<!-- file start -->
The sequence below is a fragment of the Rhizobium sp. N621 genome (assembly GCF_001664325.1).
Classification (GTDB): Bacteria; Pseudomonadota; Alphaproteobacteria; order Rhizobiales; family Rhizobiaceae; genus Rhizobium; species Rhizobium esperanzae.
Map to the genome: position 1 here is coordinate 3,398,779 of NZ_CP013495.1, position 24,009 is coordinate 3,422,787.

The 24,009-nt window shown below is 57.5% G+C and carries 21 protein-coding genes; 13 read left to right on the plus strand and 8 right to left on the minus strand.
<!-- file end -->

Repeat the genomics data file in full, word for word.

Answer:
The sequence below is a fragment of the Rhizobium sp. N621 genome (assembly GCF_001664325.1).
Classification (GTDB): Bacteria; Pseudomonadota; Alphaproteobacteria; order Rhizobiales; family Rhizobiaceae; genus Rhizobium; species Rhizobium esperanzae.
Map to the genome: position 1 here is coordinate 3,398,779 of NZ_CP013495.1, position 24,009 is coordinate 3,422,787.

The 24,009-nt window shown below is 57.5% G+C and carries 21 protein-coding genes; 13 read left to right on the plus strand and 8 right to left on the minus strand.